With Proceeds from Carbon Offset Credit Sales, Marungu Votes for Shade
Residents of Marungu voted on April 20 that the money allotted to them from the sale of carbon offset credits from the nearby Kasigau Corridor REDD+ project should be used to build a social meeting hall.
Marungu is located about 75 miles inland from the Indian Ocean coast in a semi-arid region in southeastern Kenya. For this gathering, community members came together under one of the few large trees left in the region, but its shade wasn’t big enough to keep the 90-plus degrees Fahrenheit sun off the faces of everyone assembled. The social hall they approved would provide a more comfortable space to meet in the future, along with a place to host other community events.
The 60 or so representative body was composed of members of the families who have lived in the region for generations, newcomers who settled in the area in recent years and Masai herdsmen in various stages of transitioning from a nomadic to a settled lifestyle.
Roughly 30 million Kenyan shillings, the equivalent of just over US$220,000, were at Marungu’s disposal, thanks to the sale of carbon offset credits from the REDD+ project operated by Wildlife Works. The conservation company splits the profits it earns from sales on a 50-50 basis with the six villages, including Marungu, that are located in the project area.
OPIS traveled to the region to learn more about the Kasigau Corridor REDD+ project. The credits it issues command a price premium over others sold in the voluntary carbon market, in part, because the project has a CCB Gold designation – showing it brings additional co-benefits to the community – from the carbon credit registry Verra.
The designation was earned for its protection of biodiversity and climate change adaptation practices, the latter of which includes the funding regularly provided to Marungu and the five other villages in the project area.
The community has access to this funding because they have agreed to stop venturing into open land owned by nearby cattle ranchers in the project to cut down trees for charcoal. Most in Marungu make a living with subsistence agriculture. But during periods of prolonged drought, and for the increasing numbers of families who have settled in the region with few resources, charcoaling represents a safety net that allows almost anyone to earn a meager income, typically around $1 per day.
Charcoal meets roughly 70% of Kenya’s domestic energy requirements, according to a World Agroforestry working paper. While the country has placed limits and bans on aspects of its production, the practice still represents a major source of income in rural areas.
But previous charcoaling practices in Marungu were not sustainable, according to Village Chief Peter Rangi, who said that the area was once much more densely forested.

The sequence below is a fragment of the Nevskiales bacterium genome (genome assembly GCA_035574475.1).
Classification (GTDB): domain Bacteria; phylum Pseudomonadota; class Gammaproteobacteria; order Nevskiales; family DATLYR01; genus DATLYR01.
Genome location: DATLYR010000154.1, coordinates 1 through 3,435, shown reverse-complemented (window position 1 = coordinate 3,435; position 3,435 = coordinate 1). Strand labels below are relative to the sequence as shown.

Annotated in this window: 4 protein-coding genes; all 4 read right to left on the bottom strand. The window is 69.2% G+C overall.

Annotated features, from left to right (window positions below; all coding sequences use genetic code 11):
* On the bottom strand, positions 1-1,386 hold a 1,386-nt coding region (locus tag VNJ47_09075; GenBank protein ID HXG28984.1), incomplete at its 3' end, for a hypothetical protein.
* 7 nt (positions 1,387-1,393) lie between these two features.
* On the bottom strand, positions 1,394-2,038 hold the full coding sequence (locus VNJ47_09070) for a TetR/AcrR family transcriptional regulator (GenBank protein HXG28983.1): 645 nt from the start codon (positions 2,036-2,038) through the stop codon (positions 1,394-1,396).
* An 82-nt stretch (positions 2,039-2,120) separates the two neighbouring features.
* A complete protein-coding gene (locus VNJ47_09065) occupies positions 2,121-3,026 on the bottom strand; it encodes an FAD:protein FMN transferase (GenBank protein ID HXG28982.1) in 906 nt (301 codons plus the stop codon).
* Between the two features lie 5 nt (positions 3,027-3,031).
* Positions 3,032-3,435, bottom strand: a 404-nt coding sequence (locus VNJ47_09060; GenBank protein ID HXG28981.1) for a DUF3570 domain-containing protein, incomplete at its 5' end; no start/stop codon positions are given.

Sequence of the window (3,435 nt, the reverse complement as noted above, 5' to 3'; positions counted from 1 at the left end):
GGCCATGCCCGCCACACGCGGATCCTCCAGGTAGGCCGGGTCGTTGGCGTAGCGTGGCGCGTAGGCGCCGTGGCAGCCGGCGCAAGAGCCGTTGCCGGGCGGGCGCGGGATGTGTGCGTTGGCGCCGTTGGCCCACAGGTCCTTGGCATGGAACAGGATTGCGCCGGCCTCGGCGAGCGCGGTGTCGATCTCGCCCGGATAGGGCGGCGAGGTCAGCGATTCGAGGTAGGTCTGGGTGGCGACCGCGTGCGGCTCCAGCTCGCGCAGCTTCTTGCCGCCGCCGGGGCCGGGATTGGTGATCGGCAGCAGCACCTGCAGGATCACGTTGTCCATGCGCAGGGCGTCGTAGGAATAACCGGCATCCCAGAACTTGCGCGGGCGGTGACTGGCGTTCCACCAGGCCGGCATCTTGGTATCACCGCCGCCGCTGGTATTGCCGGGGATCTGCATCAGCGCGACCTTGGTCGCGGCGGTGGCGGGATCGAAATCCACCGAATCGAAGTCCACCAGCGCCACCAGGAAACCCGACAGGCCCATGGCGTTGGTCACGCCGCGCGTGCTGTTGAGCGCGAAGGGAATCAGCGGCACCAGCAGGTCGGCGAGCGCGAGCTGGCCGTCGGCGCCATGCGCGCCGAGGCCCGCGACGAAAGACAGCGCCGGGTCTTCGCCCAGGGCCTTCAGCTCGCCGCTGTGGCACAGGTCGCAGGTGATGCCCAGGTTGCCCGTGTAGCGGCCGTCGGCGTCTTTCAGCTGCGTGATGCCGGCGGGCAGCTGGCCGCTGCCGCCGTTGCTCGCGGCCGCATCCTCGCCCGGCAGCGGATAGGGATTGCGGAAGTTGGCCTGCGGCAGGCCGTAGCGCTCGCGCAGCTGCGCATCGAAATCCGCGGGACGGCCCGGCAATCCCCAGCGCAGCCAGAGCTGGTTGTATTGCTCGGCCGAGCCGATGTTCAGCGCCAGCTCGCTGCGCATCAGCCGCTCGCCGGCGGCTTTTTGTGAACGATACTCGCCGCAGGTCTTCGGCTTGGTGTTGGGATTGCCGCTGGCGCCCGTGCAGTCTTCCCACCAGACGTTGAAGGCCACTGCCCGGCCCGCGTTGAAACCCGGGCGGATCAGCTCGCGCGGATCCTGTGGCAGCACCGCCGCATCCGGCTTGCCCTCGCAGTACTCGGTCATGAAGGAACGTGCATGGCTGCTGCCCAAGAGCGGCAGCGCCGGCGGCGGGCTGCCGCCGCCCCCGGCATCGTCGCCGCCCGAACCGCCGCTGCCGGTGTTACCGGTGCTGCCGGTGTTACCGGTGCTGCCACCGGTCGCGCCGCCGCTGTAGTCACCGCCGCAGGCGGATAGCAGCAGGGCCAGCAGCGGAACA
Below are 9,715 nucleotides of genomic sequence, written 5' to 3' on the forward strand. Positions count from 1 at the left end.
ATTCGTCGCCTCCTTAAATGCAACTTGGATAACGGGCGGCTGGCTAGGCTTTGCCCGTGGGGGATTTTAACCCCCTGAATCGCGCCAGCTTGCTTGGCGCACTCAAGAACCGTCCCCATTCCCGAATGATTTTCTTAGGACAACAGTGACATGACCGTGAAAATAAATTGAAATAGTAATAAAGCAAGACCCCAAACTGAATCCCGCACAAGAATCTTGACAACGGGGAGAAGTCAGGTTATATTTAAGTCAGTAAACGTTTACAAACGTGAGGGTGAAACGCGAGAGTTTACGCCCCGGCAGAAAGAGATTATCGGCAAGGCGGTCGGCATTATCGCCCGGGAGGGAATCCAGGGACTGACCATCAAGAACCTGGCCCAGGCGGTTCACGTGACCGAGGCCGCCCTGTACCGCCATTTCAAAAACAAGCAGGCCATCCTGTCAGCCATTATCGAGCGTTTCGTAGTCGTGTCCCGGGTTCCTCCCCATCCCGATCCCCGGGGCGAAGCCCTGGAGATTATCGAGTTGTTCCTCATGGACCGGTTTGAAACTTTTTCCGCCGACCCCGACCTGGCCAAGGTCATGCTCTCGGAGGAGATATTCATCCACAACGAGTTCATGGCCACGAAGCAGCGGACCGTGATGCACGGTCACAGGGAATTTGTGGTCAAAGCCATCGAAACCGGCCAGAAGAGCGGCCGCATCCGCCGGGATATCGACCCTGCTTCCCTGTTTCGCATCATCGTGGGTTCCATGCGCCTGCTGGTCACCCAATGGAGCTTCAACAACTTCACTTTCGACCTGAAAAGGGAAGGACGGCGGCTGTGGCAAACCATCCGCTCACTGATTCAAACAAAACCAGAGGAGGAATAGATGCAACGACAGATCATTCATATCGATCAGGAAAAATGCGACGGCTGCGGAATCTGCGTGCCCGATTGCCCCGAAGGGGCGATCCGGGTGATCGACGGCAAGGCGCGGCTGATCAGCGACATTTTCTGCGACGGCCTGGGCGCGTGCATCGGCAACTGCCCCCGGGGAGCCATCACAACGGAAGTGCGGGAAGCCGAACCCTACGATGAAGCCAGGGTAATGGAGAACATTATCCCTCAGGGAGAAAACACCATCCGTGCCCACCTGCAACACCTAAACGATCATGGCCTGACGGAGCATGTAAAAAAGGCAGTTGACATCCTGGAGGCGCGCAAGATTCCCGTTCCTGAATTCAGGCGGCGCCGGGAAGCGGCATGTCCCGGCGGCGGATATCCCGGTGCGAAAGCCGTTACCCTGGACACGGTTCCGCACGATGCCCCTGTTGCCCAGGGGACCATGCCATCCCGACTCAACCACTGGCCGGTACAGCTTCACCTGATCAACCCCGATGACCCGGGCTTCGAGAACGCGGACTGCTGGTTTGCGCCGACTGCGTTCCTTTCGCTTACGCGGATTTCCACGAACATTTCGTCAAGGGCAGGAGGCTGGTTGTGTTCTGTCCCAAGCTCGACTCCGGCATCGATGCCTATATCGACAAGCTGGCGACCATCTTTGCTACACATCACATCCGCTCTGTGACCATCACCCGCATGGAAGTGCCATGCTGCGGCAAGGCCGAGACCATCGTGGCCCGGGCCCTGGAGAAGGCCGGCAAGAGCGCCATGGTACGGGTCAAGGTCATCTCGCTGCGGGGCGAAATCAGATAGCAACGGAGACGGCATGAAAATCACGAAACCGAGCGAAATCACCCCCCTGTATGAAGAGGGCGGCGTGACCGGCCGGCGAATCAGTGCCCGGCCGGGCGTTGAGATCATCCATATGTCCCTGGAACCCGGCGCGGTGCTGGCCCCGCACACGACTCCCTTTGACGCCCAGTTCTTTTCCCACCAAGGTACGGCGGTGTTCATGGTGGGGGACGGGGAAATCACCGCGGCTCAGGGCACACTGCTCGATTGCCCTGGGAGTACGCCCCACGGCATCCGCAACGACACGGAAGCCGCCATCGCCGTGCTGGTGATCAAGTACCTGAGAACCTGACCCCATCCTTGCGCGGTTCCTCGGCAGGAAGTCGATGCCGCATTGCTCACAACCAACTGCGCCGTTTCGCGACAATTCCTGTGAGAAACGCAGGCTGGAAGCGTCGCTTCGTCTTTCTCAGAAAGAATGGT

By the time Wildlife Works established the Rukinga Wildlife Sanctuary, the precursor to the REDD+ initiative, in 1998, up to 80% of the surrounding dryland forest had been cleared, Rangi estimated.
Convincing community members to stop charcoaling was a challenge, he said.
“It was very hard,” Rangi said. “But we were determined.”
To ensure the region doesn’t become completely deforested, “the community has to make sure the environment is protected,” Rangi continued. “We have to plant trees and ensure the trees grow.”
It’s recommended that 10% of each farmer’s land in Marungu is dedicated to regrowing trees. Those trees can then be used to charcoal in a more sustainable manner and prevent soil degradation, he said.
Back at the meeting, Joseph Mwakima, who works in the Wildlife Works social outreach office, counted votes for other projects that were also under consideration. Those potential community projects and their estimated costs were agreed upon in advance. Mwakima conducted five rounds of voting in total to determine Marungu’s priorities for spending the carbon offsets revenue.
Besides the social meeting hall, the village also voted to prioritize building another water tank to help stave off the effects of drought that routinely affects the region, upgrading the community’s primary school classrooms, building a fence around the school and establishing an early childhood education program. Next, Mwakima and the Wildlife Works social outreach office will examine the voting decisions, determine what can be done to maximize the available funds and oversee the project developments.
The day before the meeting, the village held a handing over ceremony for the Marungu Primary School, which was refurbished with funds from a previous round of allotment from carbon credit sales.
The fact that the community voted most recently to prioritize a social meeting hall represents a turning point to less critical priorities, in a sense. When the funding first came through, an immediate concern was improving the local education system and investing in water infrastructure. These concerns are still pressing, but less so compared to the early 2010s when the REDD+ project first began issuing carbon credits.
“In the early days of the project, we had to convince people to stop taking trees for charcoal so they could pay for their children’s schooling,” Rangi said. “Now they are getting money for this. So the trend of cutting trees and vegetation from the forest has stopped.”
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